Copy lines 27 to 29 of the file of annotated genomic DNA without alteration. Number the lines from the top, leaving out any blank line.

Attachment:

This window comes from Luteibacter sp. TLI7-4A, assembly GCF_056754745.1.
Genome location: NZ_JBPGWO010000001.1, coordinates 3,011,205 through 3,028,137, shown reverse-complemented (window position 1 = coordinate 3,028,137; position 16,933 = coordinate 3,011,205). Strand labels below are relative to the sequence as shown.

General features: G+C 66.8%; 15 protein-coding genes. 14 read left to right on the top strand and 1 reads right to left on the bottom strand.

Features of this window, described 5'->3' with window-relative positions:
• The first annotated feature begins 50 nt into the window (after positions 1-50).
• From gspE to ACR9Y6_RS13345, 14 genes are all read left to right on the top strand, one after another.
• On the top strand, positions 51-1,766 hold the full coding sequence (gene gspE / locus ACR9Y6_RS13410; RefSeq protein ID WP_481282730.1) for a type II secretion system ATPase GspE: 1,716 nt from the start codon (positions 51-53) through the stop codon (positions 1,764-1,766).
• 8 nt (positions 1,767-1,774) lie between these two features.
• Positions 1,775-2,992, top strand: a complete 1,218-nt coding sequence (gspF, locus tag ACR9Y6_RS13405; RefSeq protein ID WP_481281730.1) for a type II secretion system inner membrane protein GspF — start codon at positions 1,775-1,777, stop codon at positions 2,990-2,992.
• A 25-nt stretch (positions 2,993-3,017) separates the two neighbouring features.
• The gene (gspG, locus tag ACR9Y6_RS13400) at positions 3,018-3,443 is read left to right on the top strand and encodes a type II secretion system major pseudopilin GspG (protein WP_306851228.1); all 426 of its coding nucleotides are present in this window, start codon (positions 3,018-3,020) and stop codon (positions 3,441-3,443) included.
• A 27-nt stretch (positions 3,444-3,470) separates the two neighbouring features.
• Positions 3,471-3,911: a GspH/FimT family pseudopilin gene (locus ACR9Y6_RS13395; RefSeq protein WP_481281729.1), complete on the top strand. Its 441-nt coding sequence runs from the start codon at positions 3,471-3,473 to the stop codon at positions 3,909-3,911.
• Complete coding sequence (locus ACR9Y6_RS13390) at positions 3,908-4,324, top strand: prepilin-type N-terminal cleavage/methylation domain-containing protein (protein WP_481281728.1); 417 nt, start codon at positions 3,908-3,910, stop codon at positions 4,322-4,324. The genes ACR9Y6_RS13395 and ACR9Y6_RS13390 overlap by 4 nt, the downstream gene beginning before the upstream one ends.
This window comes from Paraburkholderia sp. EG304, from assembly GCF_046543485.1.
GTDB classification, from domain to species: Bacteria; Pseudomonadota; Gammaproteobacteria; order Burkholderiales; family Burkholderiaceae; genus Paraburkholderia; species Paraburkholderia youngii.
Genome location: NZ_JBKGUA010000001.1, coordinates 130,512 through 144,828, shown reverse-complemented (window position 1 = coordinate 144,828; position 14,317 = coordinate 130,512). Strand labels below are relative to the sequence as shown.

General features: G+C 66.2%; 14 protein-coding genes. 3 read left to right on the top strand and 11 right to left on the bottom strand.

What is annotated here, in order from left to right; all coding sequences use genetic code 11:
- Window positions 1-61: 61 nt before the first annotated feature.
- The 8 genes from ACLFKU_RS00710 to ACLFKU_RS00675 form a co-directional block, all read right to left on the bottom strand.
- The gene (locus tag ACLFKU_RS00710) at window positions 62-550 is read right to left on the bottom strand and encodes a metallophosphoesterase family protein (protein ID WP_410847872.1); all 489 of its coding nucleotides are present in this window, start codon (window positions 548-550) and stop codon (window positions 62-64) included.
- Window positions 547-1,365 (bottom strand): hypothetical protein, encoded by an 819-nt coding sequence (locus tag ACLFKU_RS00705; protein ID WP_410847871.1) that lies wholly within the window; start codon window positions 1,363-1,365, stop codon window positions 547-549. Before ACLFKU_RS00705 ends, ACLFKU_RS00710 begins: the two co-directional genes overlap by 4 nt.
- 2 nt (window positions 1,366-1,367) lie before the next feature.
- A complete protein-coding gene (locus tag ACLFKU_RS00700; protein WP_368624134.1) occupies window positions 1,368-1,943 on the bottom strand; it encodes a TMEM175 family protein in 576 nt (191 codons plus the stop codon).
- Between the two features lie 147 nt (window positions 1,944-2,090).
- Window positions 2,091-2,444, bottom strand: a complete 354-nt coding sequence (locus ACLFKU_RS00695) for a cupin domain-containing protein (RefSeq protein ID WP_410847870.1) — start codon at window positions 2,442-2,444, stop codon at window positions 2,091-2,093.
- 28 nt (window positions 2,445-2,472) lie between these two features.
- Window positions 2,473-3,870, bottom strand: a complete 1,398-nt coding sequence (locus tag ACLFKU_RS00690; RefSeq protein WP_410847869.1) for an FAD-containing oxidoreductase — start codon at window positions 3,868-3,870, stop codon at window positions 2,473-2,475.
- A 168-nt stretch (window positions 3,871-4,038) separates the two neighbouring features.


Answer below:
- Window positions 2,091-2,444, bottom strand: a complete 354-nt coding sequence (locus ACLFKU_RS00695) for a cupin domain-containing protein (RefSeq protein ID WP_410847870.1) — start codon at window positions 2,442-2,444, stop codon at window positions 2,091-2,093.
- 28 nt (window positions 2,445-2,472) lie between these two features.
- Window positions 2,473-3,870, bottom strand: a complete 1,398-nt coding sequence (locus tag ACLFKU_RS00690; RefSeq protein WP_410847869.1) for an FAD-containing oxidoreductase — start codon at window positions 3,868-3,870, stop codon at window positions 2,473-2,475.